The two main political parties, the UNP and the SLFP at 70 and 65 respectively, celebrated their anniversaries over the past two weeks. In the meantime, however, the National Elections Commission (NEC) has re-launched a campaign to get eligible voters to register for next year because the level of interest has seemingly, waned. That disinterest [...]


Are People losing faith in elections?


The two main political parties, the UNP and the SLFP at 70 and 65 respectively, celebrated their anniversaries over the past two weeks. In the meantime, however, the National Elections Commission (NEC) has re-launched a campaign to get eligible voters to register for next year because the level of interest has seemingly, waned.

That disinterest among the public is alarming given the fact that voting at elections was one of the high points of Sri Lanka’s democracy. The NEC Chairman didn’t give reasons for the drop in enthusiasm, but the inference can only be attributed to the general apathy creeping in with the political environment in the country. Are people getting tired of elections, and the outcome of such elections? Do they feel their mandate means little or nothing when post-elections see even defeated candidates get ministerial posts?

The Minister of Local Government is like a President’s Counsel seeking dates (postponements) when he has a bad brief. He has now said the long overdue local government elections will be held in February next year, about the third time he has given a date. The time period of 335 local councils around the country lapsed this year, and many last year.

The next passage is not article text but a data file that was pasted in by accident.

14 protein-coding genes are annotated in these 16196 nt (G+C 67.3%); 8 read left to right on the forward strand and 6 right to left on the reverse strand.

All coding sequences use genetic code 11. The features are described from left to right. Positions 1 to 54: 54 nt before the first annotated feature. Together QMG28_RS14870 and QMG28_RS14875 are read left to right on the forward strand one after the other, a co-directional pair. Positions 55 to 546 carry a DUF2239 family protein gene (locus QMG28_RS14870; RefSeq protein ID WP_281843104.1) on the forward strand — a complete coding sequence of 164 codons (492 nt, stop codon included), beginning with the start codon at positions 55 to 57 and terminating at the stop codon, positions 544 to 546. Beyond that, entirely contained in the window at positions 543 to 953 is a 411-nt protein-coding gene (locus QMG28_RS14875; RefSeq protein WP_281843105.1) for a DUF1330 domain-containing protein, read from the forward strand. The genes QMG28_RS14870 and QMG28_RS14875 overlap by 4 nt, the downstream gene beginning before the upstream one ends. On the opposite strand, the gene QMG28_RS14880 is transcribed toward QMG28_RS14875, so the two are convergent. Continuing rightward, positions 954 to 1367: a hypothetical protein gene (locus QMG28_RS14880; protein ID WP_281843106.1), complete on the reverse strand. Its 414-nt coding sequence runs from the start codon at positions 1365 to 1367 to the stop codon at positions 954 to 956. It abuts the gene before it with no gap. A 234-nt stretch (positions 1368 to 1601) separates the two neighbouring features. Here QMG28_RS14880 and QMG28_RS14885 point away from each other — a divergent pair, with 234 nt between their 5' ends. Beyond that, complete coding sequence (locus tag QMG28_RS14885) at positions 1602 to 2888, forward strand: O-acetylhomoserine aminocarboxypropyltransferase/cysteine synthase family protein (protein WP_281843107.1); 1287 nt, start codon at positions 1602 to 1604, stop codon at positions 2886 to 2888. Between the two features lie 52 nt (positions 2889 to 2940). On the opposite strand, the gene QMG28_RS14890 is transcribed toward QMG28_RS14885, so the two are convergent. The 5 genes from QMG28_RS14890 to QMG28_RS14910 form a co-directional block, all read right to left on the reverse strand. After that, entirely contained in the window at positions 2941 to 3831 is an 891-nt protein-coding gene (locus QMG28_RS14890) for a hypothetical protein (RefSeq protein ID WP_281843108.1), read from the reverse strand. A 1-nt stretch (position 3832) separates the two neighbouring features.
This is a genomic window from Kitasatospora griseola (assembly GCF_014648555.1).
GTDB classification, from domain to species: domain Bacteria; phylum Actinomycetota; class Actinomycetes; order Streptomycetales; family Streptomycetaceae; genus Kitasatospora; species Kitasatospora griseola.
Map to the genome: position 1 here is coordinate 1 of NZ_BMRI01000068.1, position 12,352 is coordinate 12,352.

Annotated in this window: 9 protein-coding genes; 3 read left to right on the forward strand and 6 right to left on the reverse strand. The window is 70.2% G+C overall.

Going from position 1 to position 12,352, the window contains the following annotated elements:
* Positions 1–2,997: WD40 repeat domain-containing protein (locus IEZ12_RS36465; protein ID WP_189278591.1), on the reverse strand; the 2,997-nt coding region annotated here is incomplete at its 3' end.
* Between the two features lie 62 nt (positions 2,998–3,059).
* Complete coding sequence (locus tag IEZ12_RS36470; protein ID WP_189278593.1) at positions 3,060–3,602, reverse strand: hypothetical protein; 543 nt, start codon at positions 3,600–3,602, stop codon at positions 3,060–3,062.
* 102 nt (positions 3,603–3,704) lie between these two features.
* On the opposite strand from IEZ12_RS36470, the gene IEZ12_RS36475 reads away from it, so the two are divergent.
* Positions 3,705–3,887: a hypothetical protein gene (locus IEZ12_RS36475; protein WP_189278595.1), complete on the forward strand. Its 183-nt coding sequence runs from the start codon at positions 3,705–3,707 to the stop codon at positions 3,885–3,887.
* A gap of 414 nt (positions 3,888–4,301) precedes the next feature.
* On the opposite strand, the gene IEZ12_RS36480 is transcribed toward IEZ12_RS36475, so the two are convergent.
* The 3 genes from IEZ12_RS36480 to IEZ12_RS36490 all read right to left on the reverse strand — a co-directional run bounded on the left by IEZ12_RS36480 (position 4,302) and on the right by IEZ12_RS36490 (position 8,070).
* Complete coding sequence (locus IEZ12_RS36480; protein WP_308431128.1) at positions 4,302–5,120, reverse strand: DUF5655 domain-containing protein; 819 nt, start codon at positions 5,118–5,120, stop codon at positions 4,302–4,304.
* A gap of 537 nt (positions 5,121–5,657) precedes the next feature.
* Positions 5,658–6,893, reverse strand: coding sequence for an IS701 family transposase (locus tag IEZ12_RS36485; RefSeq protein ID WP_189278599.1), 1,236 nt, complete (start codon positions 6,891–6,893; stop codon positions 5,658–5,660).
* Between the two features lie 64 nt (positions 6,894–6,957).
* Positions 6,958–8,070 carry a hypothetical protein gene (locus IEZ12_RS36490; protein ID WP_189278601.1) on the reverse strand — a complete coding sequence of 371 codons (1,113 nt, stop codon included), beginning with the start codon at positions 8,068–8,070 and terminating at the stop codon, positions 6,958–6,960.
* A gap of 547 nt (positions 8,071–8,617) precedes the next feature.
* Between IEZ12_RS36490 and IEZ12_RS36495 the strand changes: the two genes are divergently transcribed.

The delay in holding fresh elections has been put on the doorstep of the National Delimitation Commission tasked in 2012 with carving up new wards and relate d matters, and a committee that was to go into complaints on what the Commission has recommended. Yet, the report of the committee has been ready from June this year and it is the Government that is asking it to delay its handing over.

The reasons are clear; the SLFP’s internal strife has to be settled first. There is a real danger that the mainstream SLFP could come a poor third to the UNP and those within the party challenging its agenda – much like what happened to the German Chancellor’s party recently, though for different reasons. In the process, Special Commissioners have been appointed under the Local Authority Act by the Minister. They have been vested with all the powers enjoyed by the elected councillors except to pass resolutions. Sometimes they do a better job than all the elected representatives put together sans political interference; but sometimes they can be disasters.